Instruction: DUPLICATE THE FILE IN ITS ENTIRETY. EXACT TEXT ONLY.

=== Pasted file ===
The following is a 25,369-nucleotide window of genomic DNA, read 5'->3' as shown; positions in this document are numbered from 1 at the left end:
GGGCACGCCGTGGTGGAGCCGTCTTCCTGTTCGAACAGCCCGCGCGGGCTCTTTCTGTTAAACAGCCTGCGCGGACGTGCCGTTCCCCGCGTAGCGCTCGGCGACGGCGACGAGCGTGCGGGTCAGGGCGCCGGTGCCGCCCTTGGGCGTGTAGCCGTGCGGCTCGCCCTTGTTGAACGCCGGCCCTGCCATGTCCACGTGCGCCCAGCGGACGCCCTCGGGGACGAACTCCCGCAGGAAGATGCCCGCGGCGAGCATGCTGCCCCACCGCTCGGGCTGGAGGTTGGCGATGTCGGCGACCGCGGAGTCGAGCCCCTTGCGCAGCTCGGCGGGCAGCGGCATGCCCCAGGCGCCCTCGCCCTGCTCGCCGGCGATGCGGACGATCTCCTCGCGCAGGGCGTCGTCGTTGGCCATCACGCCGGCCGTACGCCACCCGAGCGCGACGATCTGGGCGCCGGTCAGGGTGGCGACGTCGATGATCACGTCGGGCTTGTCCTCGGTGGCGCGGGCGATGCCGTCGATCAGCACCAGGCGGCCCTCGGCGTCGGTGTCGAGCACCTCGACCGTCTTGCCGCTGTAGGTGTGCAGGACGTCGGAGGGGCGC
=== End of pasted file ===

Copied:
The following is a 25,369-nucleotide window of genomic DNA, read 5'->3' as shown; positions in this document are numbered from 1 at the left end:
GGGCACGCCGTGGTGGAGCCGTCTTCCTGTTCGAACAGCCCGCGCGGGCTCTTTCTGTTAAACAGCCTGCGCGGACGTGCCGTTCCCCGCGTAGCGCTCGGCGACGGCGACGAGCGTGCGGGTCAGGGCGCCGGTGCCGCCCTTGGGCGTGTAGCCGTGCGGCTCGCCCTTGTTGAACGCCGGCCCTGCCATGTCCACGTGCGCCCAGCGGACGCCCTCGGGGACGAACTCCCGCAGGAAGATGCCCGCGGCGAGCATGCTGCCCCACCGCTCGGGCTGGAGGTTGGCGATGTCGGCGACCGCGGAGTCGAGCCCCTTGCGCAGCTCGGCGGGCAGCGGCATGCCCCAGGCGCCCTCGCCCTGCTCGCCGGCGATGCGGACGATCTCCTCGCGCAGGGCGTCGTCGTTGGCCATCACGCCGGCCGTACGCCACCCGAGCGCGACGATCTGGGCGCCGGTCAGGGTGGCGACGTCGATGATCACGTCGGGCTTGTCCTCGGTGGCGCGGGCGATGCCGTCGATCAGCACCAGGCGGCCCTCGGCGTCGGTGTCGAGCACCTCGACCGTCTTGCCGCTGTAGGTGTGCAGGACGTCGGAGGGGCGC